April 2010
Volume 51, Issue 13
Free
ARVO Annual Meeting Abstract  |   April 2010
The Effect of Diabetes on Biomechanical Properties of the Cornea
Author Affiliations & Notes
  • S. A. Kondapalli
    Ophthalmology,
    The Ohio State University, Columbus, Ohio
  • C. J. Roberts
    Ophthalmology and Biomedical Engineering,
    The Ohio State University, Columbus, Ohio
  • A. Mahmoud
    Ophthalmology and Biomedical Engineering,
    The Ohio State University, Columbus, Ohio
  • P. A. Weber
    Ophthalmology,
    The Ohio State University, Columbus, Ohio
  • J. Peterson
    Ophthalmology,
    The Ohio State University, Columbus, Ohio
  • Footnotes
    Commercial Relationships  S.A. Kondapalli, None; C.J. Roberts, Ziemer Ophthalmics, C; Ziemer Ophthalmics, R; Reichert, R; A. Mahmoud, None; P.A. Weber, None; J. Peterson, None.
  • Footnotes
    Support  Fight for Sight Summer Student Fellowship
Investigative Ophthalmology & Visual Science April 2010, Vol.51, 4631. doi:
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    • Get Citation

      S. A. Kondapalli, C. J. Roberts, A. Mahmoud, P. A. Weber, J. Peterson; The Effect of Diabetes on Biomechanical Properties of the Cornea. Invest. Ophthalmol. Vis. Sci. 2010;51(13):4631.

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      © ARVO (1962-2015); The Authors (2016-present)

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Abstract

Purpose: : Diabetes mellitus (DM) has been found to have a protective effect against progression of ocular hypertension to primary open angle glaucoma. We investigated the possibility that the protective effect is secondary to biomechanical stiffening of the cornea secondary to non-enzymatic collagen glycosylation, by evaluating the effect DM has on the biomechanical properties of the cornea in vivo.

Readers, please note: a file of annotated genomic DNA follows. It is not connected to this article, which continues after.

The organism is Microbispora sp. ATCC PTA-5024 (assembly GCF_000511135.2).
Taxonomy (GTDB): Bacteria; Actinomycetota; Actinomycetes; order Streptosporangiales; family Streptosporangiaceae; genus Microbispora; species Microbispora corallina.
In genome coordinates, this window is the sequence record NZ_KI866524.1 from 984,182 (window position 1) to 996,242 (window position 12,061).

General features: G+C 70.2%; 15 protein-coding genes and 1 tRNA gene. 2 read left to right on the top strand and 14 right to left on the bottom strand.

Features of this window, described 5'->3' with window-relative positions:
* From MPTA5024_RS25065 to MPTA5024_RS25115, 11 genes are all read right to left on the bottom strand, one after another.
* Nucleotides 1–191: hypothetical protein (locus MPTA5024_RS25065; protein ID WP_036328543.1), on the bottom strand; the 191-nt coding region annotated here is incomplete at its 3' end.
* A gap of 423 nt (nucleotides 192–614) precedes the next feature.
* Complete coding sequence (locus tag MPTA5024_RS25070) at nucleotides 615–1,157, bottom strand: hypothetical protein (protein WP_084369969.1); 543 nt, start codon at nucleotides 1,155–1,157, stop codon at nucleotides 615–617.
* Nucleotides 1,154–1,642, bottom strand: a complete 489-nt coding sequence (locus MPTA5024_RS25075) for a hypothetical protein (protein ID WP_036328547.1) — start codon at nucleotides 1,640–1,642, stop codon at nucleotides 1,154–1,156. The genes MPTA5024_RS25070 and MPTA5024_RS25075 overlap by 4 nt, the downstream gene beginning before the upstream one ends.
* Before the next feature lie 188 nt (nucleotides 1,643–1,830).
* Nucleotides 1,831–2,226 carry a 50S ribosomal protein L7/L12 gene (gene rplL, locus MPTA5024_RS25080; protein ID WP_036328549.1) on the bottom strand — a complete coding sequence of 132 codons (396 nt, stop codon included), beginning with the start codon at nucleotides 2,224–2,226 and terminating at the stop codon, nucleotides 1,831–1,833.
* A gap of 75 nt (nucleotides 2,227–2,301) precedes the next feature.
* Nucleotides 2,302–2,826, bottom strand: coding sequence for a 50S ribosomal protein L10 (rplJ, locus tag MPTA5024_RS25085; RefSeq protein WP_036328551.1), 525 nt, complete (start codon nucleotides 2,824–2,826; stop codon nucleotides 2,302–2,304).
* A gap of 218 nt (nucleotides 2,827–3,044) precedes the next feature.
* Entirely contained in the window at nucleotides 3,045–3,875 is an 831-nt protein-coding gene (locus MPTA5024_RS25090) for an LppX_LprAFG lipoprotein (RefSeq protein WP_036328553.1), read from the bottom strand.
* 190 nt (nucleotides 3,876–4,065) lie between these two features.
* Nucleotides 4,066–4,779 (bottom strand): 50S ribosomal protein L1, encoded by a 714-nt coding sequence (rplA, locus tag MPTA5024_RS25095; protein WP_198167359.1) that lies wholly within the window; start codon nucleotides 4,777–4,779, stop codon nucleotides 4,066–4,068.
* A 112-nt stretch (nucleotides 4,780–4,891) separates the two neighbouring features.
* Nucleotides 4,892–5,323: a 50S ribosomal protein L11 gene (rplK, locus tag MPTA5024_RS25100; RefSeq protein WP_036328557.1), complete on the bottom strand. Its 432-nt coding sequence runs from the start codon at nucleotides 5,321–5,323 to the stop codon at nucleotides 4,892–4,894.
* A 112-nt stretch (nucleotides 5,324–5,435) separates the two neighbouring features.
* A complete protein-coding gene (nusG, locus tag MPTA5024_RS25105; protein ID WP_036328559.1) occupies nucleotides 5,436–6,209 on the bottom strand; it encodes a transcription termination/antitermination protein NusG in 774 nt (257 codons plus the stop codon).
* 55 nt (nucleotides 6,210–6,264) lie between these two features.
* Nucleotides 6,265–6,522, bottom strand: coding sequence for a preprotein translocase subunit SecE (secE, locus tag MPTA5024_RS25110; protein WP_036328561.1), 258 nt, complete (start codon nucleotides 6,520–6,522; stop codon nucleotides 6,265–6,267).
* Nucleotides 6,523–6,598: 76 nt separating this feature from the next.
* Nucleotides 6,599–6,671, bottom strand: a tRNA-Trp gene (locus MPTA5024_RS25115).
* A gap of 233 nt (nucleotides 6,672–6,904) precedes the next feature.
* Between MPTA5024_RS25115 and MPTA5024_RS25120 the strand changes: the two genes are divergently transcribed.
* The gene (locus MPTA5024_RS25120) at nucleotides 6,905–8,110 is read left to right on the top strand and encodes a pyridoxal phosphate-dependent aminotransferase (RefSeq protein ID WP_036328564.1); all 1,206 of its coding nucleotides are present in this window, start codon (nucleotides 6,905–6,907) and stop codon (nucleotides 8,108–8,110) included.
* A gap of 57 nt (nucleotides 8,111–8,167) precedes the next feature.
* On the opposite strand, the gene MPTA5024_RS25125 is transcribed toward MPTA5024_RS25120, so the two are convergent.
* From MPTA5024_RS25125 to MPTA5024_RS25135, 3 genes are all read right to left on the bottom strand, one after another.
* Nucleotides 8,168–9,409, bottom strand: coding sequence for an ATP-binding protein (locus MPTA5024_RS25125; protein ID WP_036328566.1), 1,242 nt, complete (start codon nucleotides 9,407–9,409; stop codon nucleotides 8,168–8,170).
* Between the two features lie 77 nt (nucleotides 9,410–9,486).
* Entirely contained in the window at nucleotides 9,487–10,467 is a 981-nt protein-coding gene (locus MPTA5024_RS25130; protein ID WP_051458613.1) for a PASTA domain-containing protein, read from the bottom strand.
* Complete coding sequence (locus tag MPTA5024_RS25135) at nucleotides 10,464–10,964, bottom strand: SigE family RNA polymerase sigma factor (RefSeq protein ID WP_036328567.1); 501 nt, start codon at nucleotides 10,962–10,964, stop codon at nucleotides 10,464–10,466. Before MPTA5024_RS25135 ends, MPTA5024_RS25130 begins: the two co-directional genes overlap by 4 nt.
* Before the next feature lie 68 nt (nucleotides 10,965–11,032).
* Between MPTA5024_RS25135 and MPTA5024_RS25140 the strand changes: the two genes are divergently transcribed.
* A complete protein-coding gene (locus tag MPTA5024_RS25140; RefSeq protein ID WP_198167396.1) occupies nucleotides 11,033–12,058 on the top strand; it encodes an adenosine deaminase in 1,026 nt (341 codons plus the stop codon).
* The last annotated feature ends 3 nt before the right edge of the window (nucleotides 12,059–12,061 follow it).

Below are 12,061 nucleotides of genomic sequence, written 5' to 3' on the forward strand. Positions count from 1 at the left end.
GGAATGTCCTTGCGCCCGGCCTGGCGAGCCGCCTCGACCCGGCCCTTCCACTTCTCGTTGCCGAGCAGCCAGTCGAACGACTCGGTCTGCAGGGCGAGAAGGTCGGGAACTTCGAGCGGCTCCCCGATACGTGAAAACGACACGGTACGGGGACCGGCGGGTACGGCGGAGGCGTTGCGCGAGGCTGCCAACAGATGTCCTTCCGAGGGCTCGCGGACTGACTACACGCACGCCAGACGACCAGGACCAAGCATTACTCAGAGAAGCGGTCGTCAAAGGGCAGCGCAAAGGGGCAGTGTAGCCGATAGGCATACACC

Methods: : Subjects (n=18) with DM type I and II were recruited from an ophthalmology clinic. Patients with previous eye trauma, invasive eye surgery, corneal edema or corneal disease were excluded. The patients age, race, how many years they have had diabetes and their blood glucose control were recorded as reported by the patient. Corneal hysteresis (CH) and corneal resistance factor (CRF) were measured with the Reichert Ocular Response Analyzer (ORA). Also, ORA infrared (IR) and pressure signals were recorded and analyzed with custom software to extract the height of the first and second IR waveform peaks (peak 1 and 2), which have been reported as an indication of corneal stiffness. Subjects (n=18) from an ongoing study of the normal aging population were age matched and recorded as controls. T-tests were used to compare groups.

Results: : Diabetic subjects, eleven of whom were female, had a mean age of 51+14.5; controls had a mean age of 50+11.3 with ten females. By analyzing the waveform data, the diabetic group was noted to have a significantly greater (p<0.0001) peak 1 mean of 808.2±111.4 than the non-diabetic group peak 1 mean of 642.9±96.9. Peak 2 analysis indicated that diabetic group average of 645.4±155.3 was significantly greater (p=0.0005) than the non-diabetic group average of 484.8±109.3. No significant differences were found in CH and CRF values between groups, with the diabetic mean CH of 10.52+1.61 and non-diabetic mean of CH of 10.69+1.77 (p= 0.77). The diabetic mean CRF was 10.62+1.67 while non-diabetic mean CRF was 10.98+1.6 (p= 0.77).

Conclusions: : In this preliminary study, our data indicate that diabetic corneas are biomechanically "stiffer" than non-diabetic corneas based on peak 1 and peak 2 analysis, which may be a factor in the sparing of diabetic eyes from developing glaucoma. Additionally the difference in corneal stiffness was not detected by the viscoelastic properties CH and CRF, indicating the importance of waveform analysis. Future work includes increasing the number of subjects, examining the role of race in diabetic corneas, as well as investigating the relationship between length of time having a diabetes diagnosis and stiffness of the cornea.

Keywords: cornea: clinical science • diabetes 
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